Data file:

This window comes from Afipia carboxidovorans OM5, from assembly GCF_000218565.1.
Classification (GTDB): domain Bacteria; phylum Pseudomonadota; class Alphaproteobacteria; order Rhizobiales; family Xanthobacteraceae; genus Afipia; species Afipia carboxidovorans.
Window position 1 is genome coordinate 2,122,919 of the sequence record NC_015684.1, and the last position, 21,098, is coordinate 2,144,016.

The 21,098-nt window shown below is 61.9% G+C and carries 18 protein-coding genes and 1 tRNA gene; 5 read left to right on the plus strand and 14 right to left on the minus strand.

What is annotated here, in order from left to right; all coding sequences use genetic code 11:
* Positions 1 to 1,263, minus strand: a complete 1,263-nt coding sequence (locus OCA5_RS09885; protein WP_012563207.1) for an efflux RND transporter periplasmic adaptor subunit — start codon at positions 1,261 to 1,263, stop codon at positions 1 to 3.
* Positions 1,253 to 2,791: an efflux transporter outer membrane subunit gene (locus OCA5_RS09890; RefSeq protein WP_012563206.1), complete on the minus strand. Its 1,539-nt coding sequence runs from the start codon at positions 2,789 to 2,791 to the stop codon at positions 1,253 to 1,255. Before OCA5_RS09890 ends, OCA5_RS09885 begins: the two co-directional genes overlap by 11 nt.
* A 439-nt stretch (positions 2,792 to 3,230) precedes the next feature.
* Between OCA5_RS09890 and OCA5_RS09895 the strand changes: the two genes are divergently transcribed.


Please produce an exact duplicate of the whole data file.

This window comes from Afipia carboxidovorans OM5, from assembly GCF_000218565.1.
Classification (GTDB): domain Bacteria; phylum Pseudomonadota; class Alphaproteobacteria; order Rhizobiales; family Xanthobacteraceae; genus Afipia; species Afipia carboxidovorans.
Window position 1 is genome coordinate 2,122,919 of the sequence record NC_015684.1, and the last position, 21,098, is coordinate 2,144,016.

The 21,098-nt window shown below is 61.9% G+C and carries 18 protein-coding genes and 1 tRNA gene; 5 read left to right on the plus strand and 14 right to left on the minus strand.

What is annotated here, in order from left to right; all coding sequences use genetic code 11:
* Positions 1 to 1,263, minus strand: a complete 1,263-nt coding sequence (locus OCA5_RS09885; protein WP_012563207.1) for an efflux RND transporter periplasmic adaptor subunit — start codon at positions 1,261 to 1,263, stop codon at positions 1 to 3.
* Positions 1,253 to 2,791: an efflux transporter outer membrane subunit gene (locus OCA5_RS09890; RefSeq protein WP_012563206.1), complete on the minus strand. Its 1,539-nt coding sequence runs from the start codon at positions 2,789 to 2,791 to the stop codon at positions 1,253 to 1,255. Before OCA5_RS09890 ends, OCA5_RS09885 begins: the two co-directional genes overlap by 11 nt.
* A 439-nt stretch (positions 2,792 to 3,230) precedes the next feature.
* Between OCA5_RS09890 and OCA5_RS09895 the strand changes: the two genes are divergently transcribed.